Wilson graduated from Wayne State University and received a Ph.D. in psychology from the U-M. He began his professional career as a student counselor in Vermont. Later, he came to Ann Arbor to work for the Argus Camera Co. In the early 1960s, Wilson joined the U-M Extension Service as director of correspondence study. In 1971, Wilson was named an assistant director of the Extension Service but retained the responsibility of director of the Department of Independent and Correspondence Study.

One of Wilson’s major contributions to continuing higher education was the transformation of the conventional correspondence course (by mail) to an independent study course. Wilson and several of his counterparts from other major universities, under the auspices of the National University Continuing Education Association, discussed the problems most correspondence study students had studying on their own: These students did not meet in regular class settings. They did not have classmates to share ideas with. They did not meet face to face with an instructor. They had to motivate themselves to study a course outline and do the assignments; in fact, they were studying independently.

Wilson and his colleagues worked with their respective faculties to find ways to motivate students to study independently more effectively. Thus, old courses were revised, and new courses were written, to include such motivators as self-help tests, periodic summaries, audio tapes, and scheduled telephone conferences between the student and the instructor.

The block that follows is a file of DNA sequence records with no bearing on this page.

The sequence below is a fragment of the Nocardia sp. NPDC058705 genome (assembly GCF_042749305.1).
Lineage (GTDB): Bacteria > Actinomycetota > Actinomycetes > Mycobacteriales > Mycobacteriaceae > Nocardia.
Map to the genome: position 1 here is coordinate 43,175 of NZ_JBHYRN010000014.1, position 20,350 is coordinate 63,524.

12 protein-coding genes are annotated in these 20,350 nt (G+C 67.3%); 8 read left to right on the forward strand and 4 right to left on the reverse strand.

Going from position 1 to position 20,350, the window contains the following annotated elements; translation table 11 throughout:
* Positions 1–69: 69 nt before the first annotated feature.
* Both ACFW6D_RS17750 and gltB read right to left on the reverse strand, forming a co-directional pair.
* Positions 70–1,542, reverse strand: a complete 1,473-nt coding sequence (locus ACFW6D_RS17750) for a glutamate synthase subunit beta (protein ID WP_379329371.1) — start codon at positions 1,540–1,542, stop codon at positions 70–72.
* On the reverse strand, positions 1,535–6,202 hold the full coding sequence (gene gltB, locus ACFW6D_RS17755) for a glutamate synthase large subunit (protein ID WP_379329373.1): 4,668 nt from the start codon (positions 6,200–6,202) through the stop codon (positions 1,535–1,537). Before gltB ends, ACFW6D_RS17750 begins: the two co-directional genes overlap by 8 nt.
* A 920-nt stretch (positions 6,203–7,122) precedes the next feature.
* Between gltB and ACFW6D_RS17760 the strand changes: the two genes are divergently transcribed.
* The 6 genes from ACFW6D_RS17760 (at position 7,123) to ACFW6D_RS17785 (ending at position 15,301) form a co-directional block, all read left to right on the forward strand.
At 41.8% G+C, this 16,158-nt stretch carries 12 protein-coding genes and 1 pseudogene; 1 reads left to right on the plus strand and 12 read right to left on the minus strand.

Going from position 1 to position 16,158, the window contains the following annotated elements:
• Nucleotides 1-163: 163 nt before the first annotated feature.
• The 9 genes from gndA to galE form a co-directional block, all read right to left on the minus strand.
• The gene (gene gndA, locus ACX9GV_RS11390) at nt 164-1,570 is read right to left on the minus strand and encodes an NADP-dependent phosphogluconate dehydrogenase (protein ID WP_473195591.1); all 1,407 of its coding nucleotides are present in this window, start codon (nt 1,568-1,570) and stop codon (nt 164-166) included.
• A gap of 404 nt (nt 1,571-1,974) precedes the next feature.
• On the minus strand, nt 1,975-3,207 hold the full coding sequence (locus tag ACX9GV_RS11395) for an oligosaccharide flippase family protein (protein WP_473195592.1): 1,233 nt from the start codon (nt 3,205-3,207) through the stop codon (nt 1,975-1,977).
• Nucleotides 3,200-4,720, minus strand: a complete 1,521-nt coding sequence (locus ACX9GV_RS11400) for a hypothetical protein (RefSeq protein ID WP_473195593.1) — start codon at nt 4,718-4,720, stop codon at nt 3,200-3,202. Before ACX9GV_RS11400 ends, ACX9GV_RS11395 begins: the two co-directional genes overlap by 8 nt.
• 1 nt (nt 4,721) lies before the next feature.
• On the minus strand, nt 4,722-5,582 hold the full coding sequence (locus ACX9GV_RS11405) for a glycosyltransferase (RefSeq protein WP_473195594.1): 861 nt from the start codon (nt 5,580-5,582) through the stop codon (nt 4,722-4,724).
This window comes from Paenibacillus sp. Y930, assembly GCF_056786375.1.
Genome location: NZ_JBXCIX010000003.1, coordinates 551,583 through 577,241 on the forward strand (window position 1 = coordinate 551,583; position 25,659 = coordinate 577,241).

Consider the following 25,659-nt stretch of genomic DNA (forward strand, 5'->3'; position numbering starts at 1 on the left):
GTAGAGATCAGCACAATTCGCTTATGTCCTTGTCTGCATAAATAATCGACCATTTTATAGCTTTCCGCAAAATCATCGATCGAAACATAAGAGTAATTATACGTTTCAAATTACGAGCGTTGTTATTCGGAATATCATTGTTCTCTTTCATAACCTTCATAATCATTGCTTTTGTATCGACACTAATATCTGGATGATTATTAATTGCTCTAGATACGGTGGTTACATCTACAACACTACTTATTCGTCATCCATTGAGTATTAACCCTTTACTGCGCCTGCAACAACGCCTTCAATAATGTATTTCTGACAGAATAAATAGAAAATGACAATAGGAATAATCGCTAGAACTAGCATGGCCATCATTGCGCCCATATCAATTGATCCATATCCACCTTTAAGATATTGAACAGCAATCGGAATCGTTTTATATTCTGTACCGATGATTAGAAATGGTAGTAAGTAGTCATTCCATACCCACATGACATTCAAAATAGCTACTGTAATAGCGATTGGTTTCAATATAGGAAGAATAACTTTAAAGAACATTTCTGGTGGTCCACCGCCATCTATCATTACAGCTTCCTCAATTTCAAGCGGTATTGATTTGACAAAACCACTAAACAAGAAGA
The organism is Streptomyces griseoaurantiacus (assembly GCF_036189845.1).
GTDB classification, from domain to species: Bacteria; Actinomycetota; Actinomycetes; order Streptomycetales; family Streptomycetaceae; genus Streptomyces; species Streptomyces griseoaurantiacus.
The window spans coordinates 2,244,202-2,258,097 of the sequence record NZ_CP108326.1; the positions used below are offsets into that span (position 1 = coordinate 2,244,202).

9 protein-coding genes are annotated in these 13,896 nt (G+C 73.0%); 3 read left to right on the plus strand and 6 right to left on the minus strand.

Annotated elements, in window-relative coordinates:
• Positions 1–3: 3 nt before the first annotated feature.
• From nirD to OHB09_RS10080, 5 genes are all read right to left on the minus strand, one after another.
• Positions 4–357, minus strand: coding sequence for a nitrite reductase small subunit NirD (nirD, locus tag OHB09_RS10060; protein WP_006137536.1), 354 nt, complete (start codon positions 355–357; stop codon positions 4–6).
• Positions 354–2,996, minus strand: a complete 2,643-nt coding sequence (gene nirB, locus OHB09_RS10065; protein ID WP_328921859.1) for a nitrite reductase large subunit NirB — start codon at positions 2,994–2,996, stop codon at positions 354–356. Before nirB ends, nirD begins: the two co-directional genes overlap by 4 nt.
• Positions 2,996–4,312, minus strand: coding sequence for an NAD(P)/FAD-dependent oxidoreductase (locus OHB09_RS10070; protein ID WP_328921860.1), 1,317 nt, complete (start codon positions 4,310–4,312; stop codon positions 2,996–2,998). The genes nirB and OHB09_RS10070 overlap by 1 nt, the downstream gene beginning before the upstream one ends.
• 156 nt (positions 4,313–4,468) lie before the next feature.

Wilson also was an artist. His portrait drawings and photographic skills were legendary. Several years ago, there was an exhibition of his photographs of flowers.

Wilson is survived by his wife; his daughter, Jude (Mark Hassett) of Ann Arbor; sons Jon of Ann Arbor, Tim (Ruth) of Chelsea, Toby (Cindy) of Romeo and Michael (Alison) of Pinckney; grandchildren Emily, Joshua, Liviya, Eliza, Jacob, Jesse, Clayton, Samuel, Camran, Joseph, Sarah, Anna, Robert and Nicholas; brothers John of Ann Arbor and William of Traverse City; and many nieces and nephews.

Submitted by Alfred W. Storey, director emeritus of the Extension Service and professor emeritus of speech, and Muehlig Funeral Chapel